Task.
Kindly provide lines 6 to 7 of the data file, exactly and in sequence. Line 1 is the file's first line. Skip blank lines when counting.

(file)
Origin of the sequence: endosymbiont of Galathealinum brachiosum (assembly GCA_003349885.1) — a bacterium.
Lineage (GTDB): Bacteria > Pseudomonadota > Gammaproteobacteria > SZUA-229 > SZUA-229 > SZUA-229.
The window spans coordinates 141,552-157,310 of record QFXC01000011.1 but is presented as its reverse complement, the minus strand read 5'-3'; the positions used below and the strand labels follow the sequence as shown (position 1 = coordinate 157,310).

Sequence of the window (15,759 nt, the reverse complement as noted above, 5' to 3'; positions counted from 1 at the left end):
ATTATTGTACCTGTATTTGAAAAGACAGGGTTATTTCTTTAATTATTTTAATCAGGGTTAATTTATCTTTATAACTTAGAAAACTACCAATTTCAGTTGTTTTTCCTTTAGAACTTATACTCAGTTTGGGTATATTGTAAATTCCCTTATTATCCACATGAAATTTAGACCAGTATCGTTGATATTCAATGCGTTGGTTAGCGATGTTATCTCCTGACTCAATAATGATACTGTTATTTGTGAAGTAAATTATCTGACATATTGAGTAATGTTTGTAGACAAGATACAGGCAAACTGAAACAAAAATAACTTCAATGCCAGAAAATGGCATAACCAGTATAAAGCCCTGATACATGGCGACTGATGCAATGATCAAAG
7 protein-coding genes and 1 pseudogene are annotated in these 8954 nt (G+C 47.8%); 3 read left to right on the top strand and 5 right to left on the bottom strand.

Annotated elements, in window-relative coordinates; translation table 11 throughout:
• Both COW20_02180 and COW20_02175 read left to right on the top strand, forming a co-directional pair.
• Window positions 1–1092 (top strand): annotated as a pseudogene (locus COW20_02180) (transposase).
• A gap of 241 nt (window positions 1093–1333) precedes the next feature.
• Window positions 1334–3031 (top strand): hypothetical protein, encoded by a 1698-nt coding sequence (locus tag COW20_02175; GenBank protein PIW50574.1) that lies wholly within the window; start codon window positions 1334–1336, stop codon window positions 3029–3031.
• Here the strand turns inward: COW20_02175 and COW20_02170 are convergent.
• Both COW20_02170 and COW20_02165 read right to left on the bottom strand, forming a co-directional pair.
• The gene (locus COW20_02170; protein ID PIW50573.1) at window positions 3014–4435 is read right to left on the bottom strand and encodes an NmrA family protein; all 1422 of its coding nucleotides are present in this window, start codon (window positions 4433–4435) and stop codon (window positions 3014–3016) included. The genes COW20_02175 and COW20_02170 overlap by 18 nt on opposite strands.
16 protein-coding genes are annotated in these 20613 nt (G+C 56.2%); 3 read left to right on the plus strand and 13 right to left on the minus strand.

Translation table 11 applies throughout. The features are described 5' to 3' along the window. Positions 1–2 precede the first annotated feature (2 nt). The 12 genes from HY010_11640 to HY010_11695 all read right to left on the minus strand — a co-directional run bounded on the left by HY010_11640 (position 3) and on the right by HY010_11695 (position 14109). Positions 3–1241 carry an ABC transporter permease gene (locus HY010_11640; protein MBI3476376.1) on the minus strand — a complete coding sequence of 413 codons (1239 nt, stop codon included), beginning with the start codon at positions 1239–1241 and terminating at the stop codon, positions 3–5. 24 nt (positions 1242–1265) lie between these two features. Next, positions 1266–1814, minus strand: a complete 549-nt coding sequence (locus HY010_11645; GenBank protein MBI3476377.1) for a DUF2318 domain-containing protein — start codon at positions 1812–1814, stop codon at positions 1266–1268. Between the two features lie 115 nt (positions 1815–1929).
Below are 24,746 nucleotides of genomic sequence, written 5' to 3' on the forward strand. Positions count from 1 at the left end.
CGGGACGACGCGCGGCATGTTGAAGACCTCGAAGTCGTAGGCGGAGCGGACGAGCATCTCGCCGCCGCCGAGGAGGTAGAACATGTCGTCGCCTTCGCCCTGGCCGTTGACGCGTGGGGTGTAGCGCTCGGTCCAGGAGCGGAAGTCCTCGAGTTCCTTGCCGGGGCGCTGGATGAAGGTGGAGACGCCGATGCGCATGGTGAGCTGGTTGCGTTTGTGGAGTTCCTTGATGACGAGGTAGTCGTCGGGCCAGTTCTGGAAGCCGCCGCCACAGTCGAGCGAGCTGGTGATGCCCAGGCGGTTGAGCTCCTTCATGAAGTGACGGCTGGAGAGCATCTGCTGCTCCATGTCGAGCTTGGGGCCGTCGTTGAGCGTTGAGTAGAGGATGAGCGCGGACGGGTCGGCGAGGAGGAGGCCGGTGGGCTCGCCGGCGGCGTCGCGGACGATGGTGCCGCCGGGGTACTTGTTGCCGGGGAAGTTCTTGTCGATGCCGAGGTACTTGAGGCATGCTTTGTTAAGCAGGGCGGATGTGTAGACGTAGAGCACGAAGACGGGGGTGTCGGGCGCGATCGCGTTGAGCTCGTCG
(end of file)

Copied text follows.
7 protein-coding genes and 1 pseudogene are annotated in these 8954 nt (G+C 47.8%); 3 read left to right on the top strand and 5 right to left on the bottom strand.

Annotated elements, in window-relative coordinates; translation table 11 throughout: